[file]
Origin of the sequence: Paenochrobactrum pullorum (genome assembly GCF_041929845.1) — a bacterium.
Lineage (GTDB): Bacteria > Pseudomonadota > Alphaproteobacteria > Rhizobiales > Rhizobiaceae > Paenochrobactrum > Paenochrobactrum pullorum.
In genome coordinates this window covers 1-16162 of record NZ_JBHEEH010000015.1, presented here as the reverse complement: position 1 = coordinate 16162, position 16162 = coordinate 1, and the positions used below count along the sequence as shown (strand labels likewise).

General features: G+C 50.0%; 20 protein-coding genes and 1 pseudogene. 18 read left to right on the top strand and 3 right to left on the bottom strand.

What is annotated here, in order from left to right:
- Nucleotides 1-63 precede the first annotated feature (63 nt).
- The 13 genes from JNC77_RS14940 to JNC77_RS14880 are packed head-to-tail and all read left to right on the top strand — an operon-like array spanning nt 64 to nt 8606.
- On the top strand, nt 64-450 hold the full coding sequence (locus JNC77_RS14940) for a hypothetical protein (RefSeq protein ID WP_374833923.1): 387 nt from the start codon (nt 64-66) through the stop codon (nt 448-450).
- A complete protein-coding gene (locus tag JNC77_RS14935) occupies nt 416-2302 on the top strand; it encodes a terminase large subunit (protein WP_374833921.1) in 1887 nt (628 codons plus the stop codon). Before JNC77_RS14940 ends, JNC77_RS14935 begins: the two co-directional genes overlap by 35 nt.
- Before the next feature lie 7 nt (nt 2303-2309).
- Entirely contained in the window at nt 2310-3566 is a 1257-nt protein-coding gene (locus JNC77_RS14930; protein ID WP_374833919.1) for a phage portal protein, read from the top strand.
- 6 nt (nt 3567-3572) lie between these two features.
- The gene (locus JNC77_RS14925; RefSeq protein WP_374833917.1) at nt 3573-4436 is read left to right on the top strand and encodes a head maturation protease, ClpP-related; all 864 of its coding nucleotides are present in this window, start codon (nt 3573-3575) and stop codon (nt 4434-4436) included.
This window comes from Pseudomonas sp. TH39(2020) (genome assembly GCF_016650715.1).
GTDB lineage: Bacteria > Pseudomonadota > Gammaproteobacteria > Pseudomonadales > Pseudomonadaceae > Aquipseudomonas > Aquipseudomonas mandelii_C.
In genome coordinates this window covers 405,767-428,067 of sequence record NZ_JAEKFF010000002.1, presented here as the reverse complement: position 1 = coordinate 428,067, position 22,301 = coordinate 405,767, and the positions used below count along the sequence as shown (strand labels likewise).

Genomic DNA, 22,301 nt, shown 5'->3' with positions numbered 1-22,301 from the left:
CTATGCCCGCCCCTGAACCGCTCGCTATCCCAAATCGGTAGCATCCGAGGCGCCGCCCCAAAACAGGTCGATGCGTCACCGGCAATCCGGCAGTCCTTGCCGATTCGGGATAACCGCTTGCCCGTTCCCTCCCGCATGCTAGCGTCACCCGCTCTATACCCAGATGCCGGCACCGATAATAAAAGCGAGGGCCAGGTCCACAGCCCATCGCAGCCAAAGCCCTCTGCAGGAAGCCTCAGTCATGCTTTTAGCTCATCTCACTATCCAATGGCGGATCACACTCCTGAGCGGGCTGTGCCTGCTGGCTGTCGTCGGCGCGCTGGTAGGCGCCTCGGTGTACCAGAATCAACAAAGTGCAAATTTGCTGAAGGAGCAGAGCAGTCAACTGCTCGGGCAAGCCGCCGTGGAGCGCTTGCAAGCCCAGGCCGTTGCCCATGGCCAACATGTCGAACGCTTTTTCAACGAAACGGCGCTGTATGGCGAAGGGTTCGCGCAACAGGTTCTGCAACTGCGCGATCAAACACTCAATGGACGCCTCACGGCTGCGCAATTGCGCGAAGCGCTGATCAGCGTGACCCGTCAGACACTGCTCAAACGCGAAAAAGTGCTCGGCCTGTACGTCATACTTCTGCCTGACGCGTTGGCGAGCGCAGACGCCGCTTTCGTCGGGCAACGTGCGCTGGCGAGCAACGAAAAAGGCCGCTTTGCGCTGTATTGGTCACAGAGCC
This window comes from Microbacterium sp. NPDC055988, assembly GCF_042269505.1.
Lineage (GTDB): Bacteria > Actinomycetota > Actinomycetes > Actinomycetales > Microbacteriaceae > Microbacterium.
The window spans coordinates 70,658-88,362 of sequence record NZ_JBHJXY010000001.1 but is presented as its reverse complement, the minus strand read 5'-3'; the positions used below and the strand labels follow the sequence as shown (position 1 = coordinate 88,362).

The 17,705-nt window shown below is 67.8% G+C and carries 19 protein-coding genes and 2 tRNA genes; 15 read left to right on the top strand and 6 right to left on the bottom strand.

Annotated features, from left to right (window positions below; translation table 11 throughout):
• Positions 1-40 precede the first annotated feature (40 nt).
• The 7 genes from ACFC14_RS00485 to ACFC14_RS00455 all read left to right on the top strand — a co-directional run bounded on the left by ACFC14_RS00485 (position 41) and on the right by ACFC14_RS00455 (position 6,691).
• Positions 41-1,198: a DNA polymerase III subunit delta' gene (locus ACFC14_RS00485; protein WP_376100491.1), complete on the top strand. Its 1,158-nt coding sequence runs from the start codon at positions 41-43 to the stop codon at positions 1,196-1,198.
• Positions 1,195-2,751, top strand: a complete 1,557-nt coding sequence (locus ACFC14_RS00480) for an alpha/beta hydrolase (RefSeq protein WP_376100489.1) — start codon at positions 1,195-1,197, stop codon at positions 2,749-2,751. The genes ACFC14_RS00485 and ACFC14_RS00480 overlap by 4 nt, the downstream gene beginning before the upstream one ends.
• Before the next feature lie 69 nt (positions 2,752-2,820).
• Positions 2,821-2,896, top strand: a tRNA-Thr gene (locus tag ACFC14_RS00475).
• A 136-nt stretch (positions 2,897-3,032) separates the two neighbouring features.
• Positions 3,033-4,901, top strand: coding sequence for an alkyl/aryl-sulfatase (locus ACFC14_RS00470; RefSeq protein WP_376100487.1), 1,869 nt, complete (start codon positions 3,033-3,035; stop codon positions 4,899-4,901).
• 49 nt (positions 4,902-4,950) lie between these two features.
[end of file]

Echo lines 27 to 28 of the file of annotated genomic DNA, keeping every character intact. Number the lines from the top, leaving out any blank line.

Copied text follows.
• Positions 1,195-2,751, top strand: a complete 1,557-nt coding sequence (locus ACFC14_RS00480) for an alpha/beta hydrolase (RefSeq protein WP_376100489.1) — start codon at positions 1,195-1,197, stop codon at positions 2,749-2,751. The genes ACFC14_RS00485 and ACFC14_RS00480 overlap by 4 nt, the downstream gene beginning before the upstream one ends.
• Before the next feature lie 69 nt (positions 2,752-2,820).